Around the globe | Melbourne, Australia

Friend and fellow photographer, Brook James invited me over the ditch to assist in the capture of Alejandra + Felipe's wedding. After preparing for and capturing the wedding, i had a few days to explore one of the most creatively booming cities in Australia. Be it: smart / casual local dining, large scale street art, classic cars crammed in tight alleyways or art exhibitions - Melbourne satisfies and excels in all right places for the big city lovers.

Hasselblad 500c/m | Test shots

The Hasselblad 500c/m was introduced  in 1957 by Victor Hasselblad. Following the design principle of previous models, Victor made the V-series entirely modular: Not just the lenses, but also the winding crank, the viewfinder and the film magazine - all are interchangeable.

Victor put great mastery into intelligent magazine handling: the presence of a dark slide in the film magazine acts as a fail proof, preventing the shutter from being accidentally fired and also allows one to interchange magazines. Thus, if you're working with different films, and had an extra magazine handy, you could easily switch between colour film and b/w film. Genius.

Shooting film is addictive.

The tactile nature of going through the preparation, before you make a picture is the drug - wind the film, meter the light, set the aperture and shutter speed, focus through the top down viewfinder, zoom focus to make sure its laser sharp, re-meter the light and adjust if necessary, remove the dark slide, re-meter the light and adjust if necessary, and finally take the shot.

Its forces you to slow down. You have to check, re-check, and check one more time before you make the shot. Every shot is precious, because you only get 12, and yes it's hella expensive if you get it wrong.

Big love to my buddy Jared Smith who generously allowed me to have a jam on this monster and also went above and beyond to make sure i was stoked up with some 120mm film. Legend.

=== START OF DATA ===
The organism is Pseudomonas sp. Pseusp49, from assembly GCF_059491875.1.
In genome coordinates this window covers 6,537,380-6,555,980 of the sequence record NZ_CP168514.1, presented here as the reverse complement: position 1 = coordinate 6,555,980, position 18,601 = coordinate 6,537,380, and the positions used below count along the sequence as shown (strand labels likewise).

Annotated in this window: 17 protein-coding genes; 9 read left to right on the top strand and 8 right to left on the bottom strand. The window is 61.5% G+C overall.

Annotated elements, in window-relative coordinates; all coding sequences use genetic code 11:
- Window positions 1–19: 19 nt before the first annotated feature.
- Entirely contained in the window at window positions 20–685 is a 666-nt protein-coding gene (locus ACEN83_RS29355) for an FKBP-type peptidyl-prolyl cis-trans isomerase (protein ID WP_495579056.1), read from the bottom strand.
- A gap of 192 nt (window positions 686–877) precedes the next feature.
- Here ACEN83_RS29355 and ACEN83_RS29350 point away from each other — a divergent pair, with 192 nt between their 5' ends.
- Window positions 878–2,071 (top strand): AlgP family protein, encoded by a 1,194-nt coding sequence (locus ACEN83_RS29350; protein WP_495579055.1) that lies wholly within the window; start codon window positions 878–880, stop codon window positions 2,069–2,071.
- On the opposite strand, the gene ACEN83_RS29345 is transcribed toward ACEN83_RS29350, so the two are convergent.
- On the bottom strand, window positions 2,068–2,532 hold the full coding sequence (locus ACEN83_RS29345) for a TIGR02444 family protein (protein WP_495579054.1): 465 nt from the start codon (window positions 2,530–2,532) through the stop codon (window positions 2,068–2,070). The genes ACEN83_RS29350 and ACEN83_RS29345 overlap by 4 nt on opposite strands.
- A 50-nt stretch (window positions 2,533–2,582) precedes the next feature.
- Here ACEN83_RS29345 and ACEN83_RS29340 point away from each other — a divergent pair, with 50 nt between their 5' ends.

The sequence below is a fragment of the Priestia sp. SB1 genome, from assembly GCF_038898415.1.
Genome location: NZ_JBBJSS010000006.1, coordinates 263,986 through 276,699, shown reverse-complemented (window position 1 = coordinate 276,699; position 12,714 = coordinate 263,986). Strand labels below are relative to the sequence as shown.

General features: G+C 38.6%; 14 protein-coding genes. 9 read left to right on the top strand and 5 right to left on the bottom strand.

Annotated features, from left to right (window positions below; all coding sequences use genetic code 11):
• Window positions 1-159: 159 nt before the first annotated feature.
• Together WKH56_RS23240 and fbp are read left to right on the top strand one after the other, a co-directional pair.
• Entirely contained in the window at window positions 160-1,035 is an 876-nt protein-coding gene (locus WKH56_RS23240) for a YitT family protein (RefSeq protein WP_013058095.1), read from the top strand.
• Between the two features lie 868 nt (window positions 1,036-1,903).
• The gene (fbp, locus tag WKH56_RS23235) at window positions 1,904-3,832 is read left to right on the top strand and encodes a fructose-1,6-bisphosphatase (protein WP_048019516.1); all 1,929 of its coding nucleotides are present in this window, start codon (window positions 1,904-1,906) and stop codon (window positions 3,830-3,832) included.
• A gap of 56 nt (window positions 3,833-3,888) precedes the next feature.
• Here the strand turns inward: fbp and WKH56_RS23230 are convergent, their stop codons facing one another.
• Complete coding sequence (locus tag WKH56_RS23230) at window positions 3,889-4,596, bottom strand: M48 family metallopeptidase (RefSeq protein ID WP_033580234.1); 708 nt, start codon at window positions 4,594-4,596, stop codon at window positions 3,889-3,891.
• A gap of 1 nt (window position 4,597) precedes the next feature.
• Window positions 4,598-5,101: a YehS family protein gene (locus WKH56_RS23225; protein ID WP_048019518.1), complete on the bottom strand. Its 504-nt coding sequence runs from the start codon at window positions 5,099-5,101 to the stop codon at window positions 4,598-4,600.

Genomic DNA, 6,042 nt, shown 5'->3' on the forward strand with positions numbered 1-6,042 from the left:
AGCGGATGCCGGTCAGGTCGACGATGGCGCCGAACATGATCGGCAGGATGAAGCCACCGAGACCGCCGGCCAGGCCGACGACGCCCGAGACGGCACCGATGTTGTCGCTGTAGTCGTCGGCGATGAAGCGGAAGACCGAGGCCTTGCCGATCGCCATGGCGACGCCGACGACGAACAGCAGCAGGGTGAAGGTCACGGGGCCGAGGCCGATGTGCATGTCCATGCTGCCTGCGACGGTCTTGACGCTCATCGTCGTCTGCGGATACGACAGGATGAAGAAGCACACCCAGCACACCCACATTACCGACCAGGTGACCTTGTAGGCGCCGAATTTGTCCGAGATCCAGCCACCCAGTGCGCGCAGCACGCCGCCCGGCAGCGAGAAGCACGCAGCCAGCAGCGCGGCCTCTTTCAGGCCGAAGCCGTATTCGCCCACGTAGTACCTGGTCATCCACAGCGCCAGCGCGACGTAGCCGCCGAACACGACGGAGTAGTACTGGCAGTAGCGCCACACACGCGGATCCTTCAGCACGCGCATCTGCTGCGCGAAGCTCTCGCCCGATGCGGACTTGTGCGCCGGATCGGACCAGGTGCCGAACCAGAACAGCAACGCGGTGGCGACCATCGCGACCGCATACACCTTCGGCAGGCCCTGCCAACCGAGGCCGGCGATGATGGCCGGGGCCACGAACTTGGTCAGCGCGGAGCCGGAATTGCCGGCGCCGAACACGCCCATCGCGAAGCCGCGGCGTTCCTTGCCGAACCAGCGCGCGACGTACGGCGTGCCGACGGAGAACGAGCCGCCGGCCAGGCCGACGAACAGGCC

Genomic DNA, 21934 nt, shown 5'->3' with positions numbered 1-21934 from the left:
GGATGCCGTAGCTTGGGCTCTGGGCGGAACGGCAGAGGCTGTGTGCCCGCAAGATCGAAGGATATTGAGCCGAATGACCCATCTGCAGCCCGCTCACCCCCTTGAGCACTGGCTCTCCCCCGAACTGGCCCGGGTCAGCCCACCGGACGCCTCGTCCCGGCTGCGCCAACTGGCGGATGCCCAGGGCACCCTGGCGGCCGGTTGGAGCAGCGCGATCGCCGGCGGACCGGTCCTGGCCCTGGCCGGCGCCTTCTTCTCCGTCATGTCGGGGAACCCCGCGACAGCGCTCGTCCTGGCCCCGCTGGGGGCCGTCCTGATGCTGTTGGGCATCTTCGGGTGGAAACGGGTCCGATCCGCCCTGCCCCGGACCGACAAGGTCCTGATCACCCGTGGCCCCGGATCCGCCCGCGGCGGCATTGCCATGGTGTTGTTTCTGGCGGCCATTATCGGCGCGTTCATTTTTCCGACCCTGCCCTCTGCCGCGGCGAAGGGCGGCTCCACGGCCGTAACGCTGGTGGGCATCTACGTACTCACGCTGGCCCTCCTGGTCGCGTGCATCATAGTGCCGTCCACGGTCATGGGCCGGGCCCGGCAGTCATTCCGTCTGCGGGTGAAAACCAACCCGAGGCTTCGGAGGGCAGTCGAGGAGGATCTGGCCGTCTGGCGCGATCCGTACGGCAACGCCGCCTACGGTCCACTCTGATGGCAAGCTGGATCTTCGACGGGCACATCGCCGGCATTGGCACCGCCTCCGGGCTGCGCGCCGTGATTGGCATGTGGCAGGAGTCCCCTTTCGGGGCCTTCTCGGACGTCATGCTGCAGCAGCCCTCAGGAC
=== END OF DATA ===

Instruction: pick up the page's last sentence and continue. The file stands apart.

Frame No #. 0004 in the making | Run down town house, Cambridge
TRI-X ISO/400 f/11 1/500 
7. Oct 2014
Frame No #. 0001 in the making | Wairere Falls I, Matamata
VELVIA ISO/100 f/8 1/500
1. Nov 2014
Frame No #. 0004 in the making | Tree felling I, Lake Te Koutu, Cambridge
VELVIA ISO/100 f/3.5 1/250
2. Nov 2014
Frame No #. 0008 in the making | American Styled House, Road to Paeroa
VELVIA ISO/100 f/4 1/250
5. Nov 2014
Frame No #. 0012 in the making | Squad Formation Training, Armistice Day, Cambridge
NEOPAN ISO/100 f/5.6 1/500
8. Nov 2014
Off to Wellington to be developed by Film Soup

KODAK TRI-X Professional is the worlds best selling black and white film with an ISO speed rating of 400. In addition to being incomparably sharp and possessing a superior grain structure combined with raved about latitude (Dynamic Range), this classic black-and-white film allows for maximum push ability of E| 1600.


Neopan 100 Acros is Fujifilm Professional's newest addition to its black-and-white family of films. Neopan 100 Acros is a medium speed, ultra-high-image quality black-and-white negative film and features the world's highest standard in grain quality among ISO 100 films.

Around the globe | Italy

After spending three months volunteering at a school in Spain, James (a dear friend of mine, who skipped outta NZ to move to Spain and learn the language) and I planned to conquer the entire eastern coast (1500kms) of Italy with nothing more than:

-a bed sheet stitched into the shape of a sleeping bag (James) and a towel (Victor) as bedding,
-two stock standard street bikes, and
-a few of sets of clothes.

Ill prepared - just the way we liked it. Ten days into the trip we thought to buy some bedrolls.

Averaging 100kms a day it took us no more than 15 days to make it from Monfalcone to Leuca and back up to Bari. Much to my relief I successfully dragged all my camera gear along the way, to capture some of the wonders along the way and the insanity of the bromance that ensued.